A unique aspect of the book, the Appendix, has been maintained to give students access to some of the common questionnaires originally developed for use. Increasingly, these quantitative methods are being integrated into routine clinical care as well because they are so helpful for understanding and assessing patients. For example, the Mini‑Mental State Exam (MMSE), a brief questionnaire used internationally, allows clinicians to quickly assess the cognitive functioning of individuals. The MMSE has become such an important assessment tool that students learning about cognitive disorders need to be familiar with it. Also the Beck Depression Inventory, commonly used to assess severity of depressive symptoms is detailed. Many clinicians who treat depression have patients fill out the self‑report questionnaire at each visit to obtain an objective measure of the patient's condition. This is an important volume for understanding modern psychiatric practice.

Contemporary Psychiatric-Mental Health Nursing by Holly Skodol Wilson, Carol Ren Kneisl, Eileen Trigoboff (Prentice Hall) Millions of people worldwide suffer from mental health disor­ders. In fact, five of the leading causes of disability in the world today are psychiatric in nature. Psychiatric-mental health nursing is a specialized area that employs a wide range of explana­tory theories and research on human behavior as its science and the purposeful use of self as its art. Understanding people who are searching for meaning through interaction in complex times demands the most authoritative and contemporary knowledge and clinical competence. It is through the power of knowledge and clinical competence that psychiatric-mental health nurses can help clients from diverse cultures to live with uncertainty, unfamiliarity and unpredictability and to pursue creative healing on psychobiologic and spiritual levels. Our goal for this textbook, Contemporary Psychiatric-Mental Health Nursing, and its companion supplements is to provide students and practicing psychiatric-mental health nurses with the most up-to-date, evidence-based, culturally competent, authorita­tive, comprehensive resource available and to present it in an accessible, clinically relevant, and professional format.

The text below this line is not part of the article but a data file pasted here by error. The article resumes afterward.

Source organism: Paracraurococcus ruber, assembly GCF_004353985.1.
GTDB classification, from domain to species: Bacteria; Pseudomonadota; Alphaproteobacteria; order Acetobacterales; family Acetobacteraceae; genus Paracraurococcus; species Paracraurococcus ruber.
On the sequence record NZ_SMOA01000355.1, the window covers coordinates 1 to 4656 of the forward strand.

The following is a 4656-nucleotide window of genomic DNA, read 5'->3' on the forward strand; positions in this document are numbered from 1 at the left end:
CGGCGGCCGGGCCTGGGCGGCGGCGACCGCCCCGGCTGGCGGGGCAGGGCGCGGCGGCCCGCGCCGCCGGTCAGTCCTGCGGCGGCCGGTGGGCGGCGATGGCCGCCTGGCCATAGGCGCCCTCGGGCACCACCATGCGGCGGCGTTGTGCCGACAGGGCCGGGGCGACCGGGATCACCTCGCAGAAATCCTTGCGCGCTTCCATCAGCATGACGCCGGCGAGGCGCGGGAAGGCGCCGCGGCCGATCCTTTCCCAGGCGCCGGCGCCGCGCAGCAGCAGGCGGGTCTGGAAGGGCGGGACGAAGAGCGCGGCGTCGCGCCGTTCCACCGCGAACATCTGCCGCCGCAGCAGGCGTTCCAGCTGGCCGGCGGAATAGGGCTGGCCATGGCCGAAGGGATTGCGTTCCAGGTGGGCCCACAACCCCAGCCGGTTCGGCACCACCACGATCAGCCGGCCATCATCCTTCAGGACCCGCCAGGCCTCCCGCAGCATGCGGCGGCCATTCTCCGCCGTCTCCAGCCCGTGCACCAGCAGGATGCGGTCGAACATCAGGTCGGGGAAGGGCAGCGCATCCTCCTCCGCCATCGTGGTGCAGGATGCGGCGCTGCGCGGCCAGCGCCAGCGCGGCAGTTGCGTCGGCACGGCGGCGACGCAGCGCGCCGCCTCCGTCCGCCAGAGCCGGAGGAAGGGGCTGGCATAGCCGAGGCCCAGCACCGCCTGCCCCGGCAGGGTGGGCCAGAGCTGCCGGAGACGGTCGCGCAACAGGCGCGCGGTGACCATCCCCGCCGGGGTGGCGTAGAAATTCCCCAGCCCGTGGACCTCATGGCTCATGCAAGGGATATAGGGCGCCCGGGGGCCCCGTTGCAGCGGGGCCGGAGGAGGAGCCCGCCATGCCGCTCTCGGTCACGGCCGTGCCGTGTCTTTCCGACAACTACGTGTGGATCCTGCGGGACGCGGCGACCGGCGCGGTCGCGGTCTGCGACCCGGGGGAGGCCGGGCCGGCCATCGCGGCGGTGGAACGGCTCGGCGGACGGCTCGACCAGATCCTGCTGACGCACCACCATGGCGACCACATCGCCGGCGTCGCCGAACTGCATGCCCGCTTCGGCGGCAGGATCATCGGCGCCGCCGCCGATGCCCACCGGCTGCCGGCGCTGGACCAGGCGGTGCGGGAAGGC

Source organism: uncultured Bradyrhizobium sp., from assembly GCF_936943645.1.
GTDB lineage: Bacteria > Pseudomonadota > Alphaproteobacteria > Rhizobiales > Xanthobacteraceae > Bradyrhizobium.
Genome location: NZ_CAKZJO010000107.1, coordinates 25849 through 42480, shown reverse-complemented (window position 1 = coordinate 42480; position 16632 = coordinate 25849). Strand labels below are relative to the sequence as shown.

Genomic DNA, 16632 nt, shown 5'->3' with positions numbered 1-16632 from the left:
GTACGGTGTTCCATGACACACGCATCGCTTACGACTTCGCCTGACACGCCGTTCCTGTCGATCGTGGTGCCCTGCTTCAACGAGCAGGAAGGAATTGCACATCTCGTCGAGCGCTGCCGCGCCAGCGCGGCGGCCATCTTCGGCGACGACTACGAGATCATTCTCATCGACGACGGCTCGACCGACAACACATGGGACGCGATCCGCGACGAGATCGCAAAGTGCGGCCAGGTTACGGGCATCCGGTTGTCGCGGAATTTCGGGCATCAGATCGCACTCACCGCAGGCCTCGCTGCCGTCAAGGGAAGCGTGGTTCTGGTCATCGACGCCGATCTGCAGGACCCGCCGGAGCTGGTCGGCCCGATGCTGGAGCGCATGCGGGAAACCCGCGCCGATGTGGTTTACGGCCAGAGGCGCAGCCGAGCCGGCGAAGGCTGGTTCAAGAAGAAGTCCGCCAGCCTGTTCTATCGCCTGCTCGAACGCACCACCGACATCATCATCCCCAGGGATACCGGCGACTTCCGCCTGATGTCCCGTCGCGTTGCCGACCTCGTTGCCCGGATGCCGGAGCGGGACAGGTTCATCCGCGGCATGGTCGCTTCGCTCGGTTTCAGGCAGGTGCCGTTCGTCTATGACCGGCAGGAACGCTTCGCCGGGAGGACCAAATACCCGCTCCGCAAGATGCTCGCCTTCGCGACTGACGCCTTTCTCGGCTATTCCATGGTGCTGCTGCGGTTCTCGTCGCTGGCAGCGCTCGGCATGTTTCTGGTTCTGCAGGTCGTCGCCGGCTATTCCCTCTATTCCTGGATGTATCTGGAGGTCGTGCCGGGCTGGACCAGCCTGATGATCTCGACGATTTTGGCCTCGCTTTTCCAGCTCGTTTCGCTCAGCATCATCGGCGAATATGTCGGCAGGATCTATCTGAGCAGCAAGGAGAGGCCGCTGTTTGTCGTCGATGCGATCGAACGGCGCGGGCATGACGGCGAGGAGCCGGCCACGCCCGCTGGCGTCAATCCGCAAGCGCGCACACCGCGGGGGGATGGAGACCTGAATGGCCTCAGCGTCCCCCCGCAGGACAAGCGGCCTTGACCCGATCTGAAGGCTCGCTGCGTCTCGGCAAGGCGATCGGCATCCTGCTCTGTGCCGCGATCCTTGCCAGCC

Throughout this textbook, we as authors try to remain true to values of humanism, interactionism, cultural competence, the relevance of meaning, and the importance of empathy and empowerment in the nurse-client relationship. We believe that psychiatric-mental health nursing is concerned with the quality of human life and its relationship to optimal psychobiologic health, feelings of self-worth, personal integrity, self-fulfillment, spirituality, and creative expression. The psychiatric-mental health nurse's scope of practice is broad enough to include issues such as alienation, identity crises, sudden life changes, and troubled family relationships. It may involve issues of poverty and affluence, cross-cultural disparities in access to health care, and the human experiences of birth, death, and loss. Psychiatric-mental health nursing is concerned with sus­taining and enhancing the mental health of both the individual and the group, while its practice locale is often found in the community.